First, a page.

Six Poetry Journals Looking for Submissions

By Alec Witthohn


It’s April, and National Poetry Month is in full swing. There are plenty of ways to celebrate from attending readings to sharing poems with your friends and family or seeking out a new book of poetry to take home from your local bookseller. However, one of the best ways to contribute to the poetic community is by submitting your poems.

We understand how difficult it can be to find new publications and submit your work. That’s why, in honor of National Poetry Month, we’ve compiled a list of six poetry-focused publications accepting submissions now!


1. Sugar House Review

An independent nonprofit publisher dedicated to poetry, Sugar House Review has a young but impressive pedigree, having begun in 2009. Headed by Katherine Indermaur and Nano Taggart, Sugar House Review’s approach to publishing is both collaborative and features a wide range of styles. They’re also notable for their community outreach and collaboration. Sugar House Review has worked with “churches, bookstores, art galleries, advocacy groups, grant makers, coffee shops, schools, universities, individual artists,” and more.

At the moment, free general submissions are only open to current subscribers. However, anyone can submit to the magazine’s “Sugar Suites” multimedia publication. They may also submit their traditional work as a “Fast-track Poetry Submission” for a small fee, which promises a response “in 60 days or less” and a free digital issue of the publication.

Fast-track Poetry:

  • Up to 5 poems
  • $3.75 submission fee
  • Response in 60 days or less

Sugar Suites:

  • “Audio poems, video poems, or hybridized digital artifacts”
  • No fee


2. Conduit

Conduit is one of the quirkier magazines on our list. “A biannual literary journal that is at once direct, playful, inventive, irreverent, and darkly beautiful,” they’ve been publishing an impressive collection of established and emerging writers since 1993. In 2018, Conduit opened up its own book publishing division with Conduit Books & Ephemera, which publishes both the Marystina Santiestevan First Book Prize and Minds on Fire Open Book Prize. Today, William D. Waltz is the “kindly czar” who calls himself Editor-in-Chief among the journal’s dedicated staff.

Poets can submit to the Marystina Santiestevan First Book Prize until July 7th as well as the general poetry queue, which is open year-round. Future themes for upcoming issues include: “What in the World (Wonder) and Bad Connections (Fun of Forgetting).”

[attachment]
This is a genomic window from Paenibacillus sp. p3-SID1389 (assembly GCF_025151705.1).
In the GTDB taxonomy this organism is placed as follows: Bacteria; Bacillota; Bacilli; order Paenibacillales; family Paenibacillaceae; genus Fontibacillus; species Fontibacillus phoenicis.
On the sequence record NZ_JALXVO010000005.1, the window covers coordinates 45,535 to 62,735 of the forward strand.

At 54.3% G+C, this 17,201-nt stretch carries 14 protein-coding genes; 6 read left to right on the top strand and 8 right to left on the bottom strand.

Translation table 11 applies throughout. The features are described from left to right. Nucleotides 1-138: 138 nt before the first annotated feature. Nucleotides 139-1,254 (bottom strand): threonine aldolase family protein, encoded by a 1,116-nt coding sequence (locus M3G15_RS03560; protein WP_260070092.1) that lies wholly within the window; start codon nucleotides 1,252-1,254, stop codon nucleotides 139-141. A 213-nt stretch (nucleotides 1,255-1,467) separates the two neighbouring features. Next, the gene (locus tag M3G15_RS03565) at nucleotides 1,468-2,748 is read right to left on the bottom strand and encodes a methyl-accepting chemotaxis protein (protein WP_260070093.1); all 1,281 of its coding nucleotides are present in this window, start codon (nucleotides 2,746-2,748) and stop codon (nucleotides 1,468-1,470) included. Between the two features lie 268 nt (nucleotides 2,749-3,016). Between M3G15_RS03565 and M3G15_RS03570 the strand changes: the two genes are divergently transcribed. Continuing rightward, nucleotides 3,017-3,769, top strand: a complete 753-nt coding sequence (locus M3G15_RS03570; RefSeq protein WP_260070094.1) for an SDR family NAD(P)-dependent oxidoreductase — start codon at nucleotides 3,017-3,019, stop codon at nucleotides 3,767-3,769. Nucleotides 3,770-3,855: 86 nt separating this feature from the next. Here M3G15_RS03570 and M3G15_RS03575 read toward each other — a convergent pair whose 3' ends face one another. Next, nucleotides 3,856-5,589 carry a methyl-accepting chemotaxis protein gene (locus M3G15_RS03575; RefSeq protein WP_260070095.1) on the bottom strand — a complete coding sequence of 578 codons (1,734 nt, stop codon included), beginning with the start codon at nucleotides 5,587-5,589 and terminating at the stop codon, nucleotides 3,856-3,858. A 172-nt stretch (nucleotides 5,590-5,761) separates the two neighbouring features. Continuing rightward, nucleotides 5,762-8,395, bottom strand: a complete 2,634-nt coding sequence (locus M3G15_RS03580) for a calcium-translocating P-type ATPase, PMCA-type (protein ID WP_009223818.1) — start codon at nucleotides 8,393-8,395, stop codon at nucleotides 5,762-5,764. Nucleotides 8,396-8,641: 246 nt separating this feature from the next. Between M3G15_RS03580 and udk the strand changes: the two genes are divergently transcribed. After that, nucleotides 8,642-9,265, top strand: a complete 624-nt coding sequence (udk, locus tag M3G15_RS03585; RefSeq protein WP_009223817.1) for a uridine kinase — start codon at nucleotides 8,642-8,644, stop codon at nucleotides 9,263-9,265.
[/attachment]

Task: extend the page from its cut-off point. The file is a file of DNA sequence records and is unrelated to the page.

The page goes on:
Marystina Santiestevan First Book Prize:

  • 48-90 page manuscript
  • $25.00 fee
  • $1,500 grand prize

General Poetry Submissions:

  • 3-5 Poems
  • $3.00 fee


3. Poet Lore

Beginning in 1889, Poet Lore is the oldest poetry journal in the United States. Despite their imposing background they’ve published plenty of emerging poets right next to literary giants like Sharon Olds and Terrance Hayes. Poet Lore is headed by Emily Holland.

Poet Lore is currently open for general submissions until May 31st. They ask that poets submit only once per submission period with no more than five poems in a single document. See their website for full details.

General Poetry Submissions:

  • Up to 5 poems
  • No fee


4. Vallum

We’re confident that just about anyone’s first impression of Vallum: Contemporary Poetry should include the words “absolutely gorgeous.” Our only international journal on this list, Vallum is one of Canada’s top poetry journals; poems from the magazine have won Pushcart Prizes and appeared in Best Canadian Poetry anthologies. Joshua Auerbach edits this publication with the help of poetry editor Eleni (Helen) Zisimatos and managing editor and outreach program manager Jay Ritchie. Though they also publish essays, interviews, book reviews, and visual art, Vallum focuses primarily on new and inventive poetry.

Vallum is currently accepting general poetry submissions until May 15th and submissions to the Vallum Poetry Award until July 15th.

General Poetry Submissions:

  • Up to 7 pages
  • $3 fee

Vallum Poetry Award:

  • 1-3 poems—up to 6 pages
  • $30 international fee
  • $750 grand prize


5. 32 Poems

32 Poems is a more selective and minimalist poetry-only journal that, as the name suggests, publishes only thirty-two poems in every issue. The journal began in 2002, founded by Deborah Ager and John Poch, but has been led by George David Clark since 2011. By publishing only a small number of poems in every issue, the staff hopes to create a “more intensive” experience for readers. This minimalist style can also be seen in the poems themselves. 32 Poems tends to publish “shorter poems that fit on a single page…”

They are currently accepting submissions since they read (nearly) year-round. 32 Poems is known for a quick response time.

General Poetry Submissions:

  • Up to 5 poems
  • $3.00 fee


6. Bear Review

An online publication co-founded by editors and poets Marcus Myers and Brian Clifton, Bear Review is one of the smaller titles on our list. However, they have published some impressive work since 2014 and are now on their seventh volume, publishing two issues (fall and spring) every year. Bear Review looks for poetry that comes “alive on the page…and has something at stake.”

This journal accepts work year-round, asking for a short (200 word) bio and three to five poems. They do charge a standard fee to help keep the magazine running and contribute to their prize fund.

General Poetry Submissions:

  • 3-5 poems
  • $3.00 fee

Alec Witthohn is the Social Media Manager and an associate editor at the Center for Literary Publishing/Colorado Review. He is currently an MFA fiction candidate at Colorado State University. Before joining Colorado Review, Alec worked with Copper Nickel for several years as an assistant/associate editor.